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Studies: Tanning ‘Addicts’ Know It’s Harmful

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Is ultraviolet light an addictive “substance”?

Two new studies of university students find that frequent tanners engage in something like addictive behavior, although neither study goes so far as to label tanning a full-blown addiction.

Seth Noar, PhD, of the University of North Carolina School of Journalism and Mass Communication and the UNC Lineberger Comprehensive Cancer Center, did find some parallels between tanning and smoking:

People know there are risks. They still do it. There’s a mood component and, for some, a dependence component. … Most tobacco users want to quit, but they’re addicted. It’s not a perfect parallel, but there are some parallels between tanning and smoking.

Dr. Noar was quoted in a university news release. He is lead author of an article published online earlier this month in JAMA Dermatology that details the study results.

He and his students in a health communications class surveyed 706 UNC sorority members, of whom 45 percent had used an indoor tanning bed at least once. Most of the tanners said they knew using indoor beds would harm their skin in the long run, but that didn’t affect how often they did it.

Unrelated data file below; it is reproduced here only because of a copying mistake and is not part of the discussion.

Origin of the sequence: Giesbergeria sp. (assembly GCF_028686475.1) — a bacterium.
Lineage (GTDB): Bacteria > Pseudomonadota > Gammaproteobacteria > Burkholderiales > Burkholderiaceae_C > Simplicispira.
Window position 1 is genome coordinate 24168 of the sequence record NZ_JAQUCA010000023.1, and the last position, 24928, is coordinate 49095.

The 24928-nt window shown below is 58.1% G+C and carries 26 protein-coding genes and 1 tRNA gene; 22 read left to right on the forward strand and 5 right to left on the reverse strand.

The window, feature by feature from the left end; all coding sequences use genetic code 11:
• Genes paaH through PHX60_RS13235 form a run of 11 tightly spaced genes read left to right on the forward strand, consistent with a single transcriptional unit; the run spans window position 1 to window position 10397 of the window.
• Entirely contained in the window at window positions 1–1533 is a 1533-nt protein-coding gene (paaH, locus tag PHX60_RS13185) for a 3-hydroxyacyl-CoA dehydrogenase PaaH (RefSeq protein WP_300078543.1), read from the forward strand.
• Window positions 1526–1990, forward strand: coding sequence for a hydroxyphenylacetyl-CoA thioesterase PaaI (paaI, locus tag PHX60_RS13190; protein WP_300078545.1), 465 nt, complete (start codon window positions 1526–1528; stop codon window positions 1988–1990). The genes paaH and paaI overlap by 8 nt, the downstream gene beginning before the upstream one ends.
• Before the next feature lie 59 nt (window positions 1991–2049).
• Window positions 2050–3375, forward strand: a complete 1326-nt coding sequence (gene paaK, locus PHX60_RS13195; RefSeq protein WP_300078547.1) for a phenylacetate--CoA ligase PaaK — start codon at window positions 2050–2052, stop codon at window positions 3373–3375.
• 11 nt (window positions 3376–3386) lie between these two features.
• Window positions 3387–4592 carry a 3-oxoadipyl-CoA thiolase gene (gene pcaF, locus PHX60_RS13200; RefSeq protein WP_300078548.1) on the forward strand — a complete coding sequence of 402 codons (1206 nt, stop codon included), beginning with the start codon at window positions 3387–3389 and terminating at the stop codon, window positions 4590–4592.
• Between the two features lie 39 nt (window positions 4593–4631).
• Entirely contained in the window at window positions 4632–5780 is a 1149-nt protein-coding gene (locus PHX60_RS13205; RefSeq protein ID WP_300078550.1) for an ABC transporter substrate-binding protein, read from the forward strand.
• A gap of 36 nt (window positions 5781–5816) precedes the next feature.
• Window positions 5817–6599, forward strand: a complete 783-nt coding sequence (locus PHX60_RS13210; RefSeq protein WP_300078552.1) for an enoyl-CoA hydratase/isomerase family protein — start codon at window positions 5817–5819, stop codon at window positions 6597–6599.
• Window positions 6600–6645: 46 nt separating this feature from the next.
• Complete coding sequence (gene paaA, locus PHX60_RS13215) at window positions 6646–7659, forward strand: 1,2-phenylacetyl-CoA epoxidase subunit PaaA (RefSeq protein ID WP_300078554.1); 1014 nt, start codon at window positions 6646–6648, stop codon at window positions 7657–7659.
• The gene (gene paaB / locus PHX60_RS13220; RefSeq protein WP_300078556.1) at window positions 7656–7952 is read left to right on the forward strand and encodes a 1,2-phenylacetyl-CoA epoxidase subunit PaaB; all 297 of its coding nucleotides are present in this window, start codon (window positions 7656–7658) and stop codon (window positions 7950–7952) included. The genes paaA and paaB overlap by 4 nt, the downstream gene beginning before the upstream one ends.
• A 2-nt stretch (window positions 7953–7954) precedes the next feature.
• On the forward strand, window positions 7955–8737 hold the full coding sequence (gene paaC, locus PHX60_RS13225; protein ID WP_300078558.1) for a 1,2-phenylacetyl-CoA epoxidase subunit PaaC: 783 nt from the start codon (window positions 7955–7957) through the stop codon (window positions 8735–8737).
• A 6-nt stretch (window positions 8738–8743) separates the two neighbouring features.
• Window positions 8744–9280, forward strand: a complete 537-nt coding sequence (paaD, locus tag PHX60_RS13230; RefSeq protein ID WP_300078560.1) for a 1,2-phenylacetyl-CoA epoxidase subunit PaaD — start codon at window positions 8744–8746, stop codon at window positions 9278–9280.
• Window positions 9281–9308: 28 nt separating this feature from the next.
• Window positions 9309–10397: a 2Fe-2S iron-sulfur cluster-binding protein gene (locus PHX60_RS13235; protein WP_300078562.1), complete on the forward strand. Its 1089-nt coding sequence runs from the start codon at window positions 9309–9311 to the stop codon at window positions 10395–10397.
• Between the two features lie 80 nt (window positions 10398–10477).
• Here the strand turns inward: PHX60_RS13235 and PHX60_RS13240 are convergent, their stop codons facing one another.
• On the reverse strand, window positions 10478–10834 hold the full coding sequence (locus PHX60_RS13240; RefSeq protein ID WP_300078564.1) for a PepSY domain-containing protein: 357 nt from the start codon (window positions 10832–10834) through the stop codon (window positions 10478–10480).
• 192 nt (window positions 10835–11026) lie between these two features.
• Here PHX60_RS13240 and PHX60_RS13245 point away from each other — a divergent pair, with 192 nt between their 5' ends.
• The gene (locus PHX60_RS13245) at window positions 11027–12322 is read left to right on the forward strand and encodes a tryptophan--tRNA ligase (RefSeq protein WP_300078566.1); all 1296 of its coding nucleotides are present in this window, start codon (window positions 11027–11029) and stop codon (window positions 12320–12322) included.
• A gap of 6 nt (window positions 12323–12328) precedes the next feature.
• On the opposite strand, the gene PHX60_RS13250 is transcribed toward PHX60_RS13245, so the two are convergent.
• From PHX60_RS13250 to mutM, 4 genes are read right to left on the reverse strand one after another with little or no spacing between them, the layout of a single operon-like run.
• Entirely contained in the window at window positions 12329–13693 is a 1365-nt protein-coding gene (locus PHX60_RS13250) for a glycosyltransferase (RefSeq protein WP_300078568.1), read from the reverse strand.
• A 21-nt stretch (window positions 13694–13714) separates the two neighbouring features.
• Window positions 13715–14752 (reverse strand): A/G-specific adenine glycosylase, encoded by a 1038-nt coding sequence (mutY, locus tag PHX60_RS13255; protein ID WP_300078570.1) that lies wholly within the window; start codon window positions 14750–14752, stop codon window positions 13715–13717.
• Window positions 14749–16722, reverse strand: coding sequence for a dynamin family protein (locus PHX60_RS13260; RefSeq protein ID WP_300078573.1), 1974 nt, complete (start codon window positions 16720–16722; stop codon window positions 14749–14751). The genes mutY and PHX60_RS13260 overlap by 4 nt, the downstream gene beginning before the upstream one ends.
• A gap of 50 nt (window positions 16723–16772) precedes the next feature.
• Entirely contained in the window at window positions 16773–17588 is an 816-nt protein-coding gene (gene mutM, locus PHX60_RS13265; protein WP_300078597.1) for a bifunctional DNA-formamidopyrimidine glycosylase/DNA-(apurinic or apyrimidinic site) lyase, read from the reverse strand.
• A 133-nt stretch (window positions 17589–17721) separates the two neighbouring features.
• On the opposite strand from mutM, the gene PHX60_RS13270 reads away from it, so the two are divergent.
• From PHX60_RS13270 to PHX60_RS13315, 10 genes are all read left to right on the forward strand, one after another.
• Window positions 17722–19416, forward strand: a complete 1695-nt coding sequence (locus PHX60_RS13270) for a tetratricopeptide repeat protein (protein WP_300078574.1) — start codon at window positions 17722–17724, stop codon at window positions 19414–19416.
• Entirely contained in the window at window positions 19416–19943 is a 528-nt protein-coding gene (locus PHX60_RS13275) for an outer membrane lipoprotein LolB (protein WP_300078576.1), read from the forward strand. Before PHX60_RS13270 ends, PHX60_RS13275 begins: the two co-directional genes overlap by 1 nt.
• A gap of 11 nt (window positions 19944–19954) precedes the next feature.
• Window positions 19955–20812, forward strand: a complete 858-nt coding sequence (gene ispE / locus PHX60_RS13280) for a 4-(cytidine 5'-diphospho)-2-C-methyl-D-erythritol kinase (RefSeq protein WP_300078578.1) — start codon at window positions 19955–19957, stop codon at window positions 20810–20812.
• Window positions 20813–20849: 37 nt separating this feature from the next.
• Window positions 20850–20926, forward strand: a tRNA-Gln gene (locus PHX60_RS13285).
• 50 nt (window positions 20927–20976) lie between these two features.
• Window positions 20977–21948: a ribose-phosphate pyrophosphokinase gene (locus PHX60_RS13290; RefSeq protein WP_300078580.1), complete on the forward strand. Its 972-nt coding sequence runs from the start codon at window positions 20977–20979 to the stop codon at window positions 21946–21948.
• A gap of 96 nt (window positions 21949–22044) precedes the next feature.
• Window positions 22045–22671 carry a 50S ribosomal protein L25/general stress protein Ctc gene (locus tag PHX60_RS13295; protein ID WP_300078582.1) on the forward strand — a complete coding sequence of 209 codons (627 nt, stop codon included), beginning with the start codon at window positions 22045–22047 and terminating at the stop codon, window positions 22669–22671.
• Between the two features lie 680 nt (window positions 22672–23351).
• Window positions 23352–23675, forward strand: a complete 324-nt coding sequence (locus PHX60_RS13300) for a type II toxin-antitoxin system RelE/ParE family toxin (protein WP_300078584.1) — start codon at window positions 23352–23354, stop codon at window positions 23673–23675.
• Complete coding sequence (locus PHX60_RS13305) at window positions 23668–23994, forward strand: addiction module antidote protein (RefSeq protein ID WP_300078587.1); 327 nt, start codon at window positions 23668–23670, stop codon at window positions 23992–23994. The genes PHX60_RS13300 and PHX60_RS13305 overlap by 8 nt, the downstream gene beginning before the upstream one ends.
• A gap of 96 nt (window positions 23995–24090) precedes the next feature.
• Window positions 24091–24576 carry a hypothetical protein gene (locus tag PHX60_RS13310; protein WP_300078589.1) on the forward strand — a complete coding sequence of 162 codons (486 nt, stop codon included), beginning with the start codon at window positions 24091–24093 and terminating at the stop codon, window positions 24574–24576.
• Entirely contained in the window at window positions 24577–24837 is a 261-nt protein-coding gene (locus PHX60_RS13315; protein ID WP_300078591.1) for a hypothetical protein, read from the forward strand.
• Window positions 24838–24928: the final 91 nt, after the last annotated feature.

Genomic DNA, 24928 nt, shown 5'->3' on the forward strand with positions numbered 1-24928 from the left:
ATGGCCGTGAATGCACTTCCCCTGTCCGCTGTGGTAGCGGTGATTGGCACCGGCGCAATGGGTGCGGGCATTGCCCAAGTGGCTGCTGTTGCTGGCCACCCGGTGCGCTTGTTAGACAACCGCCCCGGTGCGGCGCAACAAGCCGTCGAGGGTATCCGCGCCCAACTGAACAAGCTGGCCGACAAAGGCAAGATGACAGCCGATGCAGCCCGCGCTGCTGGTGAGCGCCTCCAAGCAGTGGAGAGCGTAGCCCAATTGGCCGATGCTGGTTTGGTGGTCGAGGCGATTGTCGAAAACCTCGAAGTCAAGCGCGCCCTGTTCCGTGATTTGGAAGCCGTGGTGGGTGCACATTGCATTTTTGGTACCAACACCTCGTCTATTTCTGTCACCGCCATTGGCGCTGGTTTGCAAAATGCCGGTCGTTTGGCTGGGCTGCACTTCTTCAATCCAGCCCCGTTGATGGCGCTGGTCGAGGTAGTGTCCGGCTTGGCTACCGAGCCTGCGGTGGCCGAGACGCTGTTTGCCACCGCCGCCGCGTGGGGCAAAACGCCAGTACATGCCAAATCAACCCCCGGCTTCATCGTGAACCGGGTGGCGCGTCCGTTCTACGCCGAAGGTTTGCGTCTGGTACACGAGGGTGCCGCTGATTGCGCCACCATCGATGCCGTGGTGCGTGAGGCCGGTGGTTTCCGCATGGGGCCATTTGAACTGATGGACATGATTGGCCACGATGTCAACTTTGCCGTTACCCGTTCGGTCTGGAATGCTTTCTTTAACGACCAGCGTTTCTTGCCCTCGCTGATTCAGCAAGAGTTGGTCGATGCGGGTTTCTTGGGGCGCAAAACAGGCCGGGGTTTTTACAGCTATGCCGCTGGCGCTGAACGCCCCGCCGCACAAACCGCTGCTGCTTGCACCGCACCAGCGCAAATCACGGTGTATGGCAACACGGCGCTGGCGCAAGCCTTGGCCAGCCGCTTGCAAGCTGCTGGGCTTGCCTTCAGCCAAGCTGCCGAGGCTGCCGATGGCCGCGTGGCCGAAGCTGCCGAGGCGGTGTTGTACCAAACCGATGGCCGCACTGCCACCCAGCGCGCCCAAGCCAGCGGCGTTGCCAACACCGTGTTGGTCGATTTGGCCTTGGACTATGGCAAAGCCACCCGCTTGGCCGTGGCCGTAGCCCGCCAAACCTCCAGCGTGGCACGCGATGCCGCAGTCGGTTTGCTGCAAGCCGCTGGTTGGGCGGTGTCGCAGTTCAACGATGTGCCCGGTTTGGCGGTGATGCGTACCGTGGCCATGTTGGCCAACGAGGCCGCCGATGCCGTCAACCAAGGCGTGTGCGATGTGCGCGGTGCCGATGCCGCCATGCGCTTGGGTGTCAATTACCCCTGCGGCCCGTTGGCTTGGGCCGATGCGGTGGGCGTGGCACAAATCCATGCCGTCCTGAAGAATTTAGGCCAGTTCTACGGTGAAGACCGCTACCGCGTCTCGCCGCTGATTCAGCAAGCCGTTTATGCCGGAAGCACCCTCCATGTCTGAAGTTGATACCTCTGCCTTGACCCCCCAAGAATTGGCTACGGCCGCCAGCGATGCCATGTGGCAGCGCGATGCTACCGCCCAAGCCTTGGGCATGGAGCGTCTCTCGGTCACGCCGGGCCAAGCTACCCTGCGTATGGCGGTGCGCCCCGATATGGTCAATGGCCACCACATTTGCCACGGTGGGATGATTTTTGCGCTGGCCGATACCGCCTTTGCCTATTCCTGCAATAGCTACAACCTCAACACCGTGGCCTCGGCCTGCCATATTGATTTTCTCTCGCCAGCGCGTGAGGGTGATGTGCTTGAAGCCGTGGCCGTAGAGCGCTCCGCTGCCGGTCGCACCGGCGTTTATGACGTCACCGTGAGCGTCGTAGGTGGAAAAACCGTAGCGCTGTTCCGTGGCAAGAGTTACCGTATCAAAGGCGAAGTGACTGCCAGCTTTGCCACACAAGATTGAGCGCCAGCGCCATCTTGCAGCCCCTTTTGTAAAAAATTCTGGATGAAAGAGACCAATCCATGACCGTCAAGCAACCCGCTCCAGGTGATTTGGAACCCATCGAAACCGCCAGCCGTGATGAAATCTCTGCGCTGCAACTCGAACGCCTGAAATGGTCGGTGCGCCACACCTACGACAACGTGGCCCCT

Many said it improved their mood. “It was the idea that going tanning was relaxing,” Dr. Noar said. “It lifts one’s spirits, makes someone feel good, and is enjoyable. That’s the most potent factor.”

Another study, published online in December in the Journal of the American Academy of Dermatology, carries the provocative title “Tanning addiction and psychopathology: Further evaluation of anxiety disorders and substance abuse.”

Lead author Lisham Ashrafioun, a PhD student in psychology at Bowling Green State University in Kentucky, downplayed the implications of the title in a university news release:

We have tanning addiction in the title, but we don’t jump to the conclusion automatically that tanning is and can be an addiction.

The researchers did find that some frequent tanners engaged in behavior suggestive of obsessive-compulsive and body dysmorphic disorders.

The authors admitted to several limitations in their study. However, they said it helped clarify how to discourage people from tanning.

“Previously, clinicians educated patients on the harms of tanning,” Ashrafioun said. “It’s probably more than that. Most people know there are harms, but they continue to do it. We need to be more focused on intervention than just telling people it’s bad for them.”

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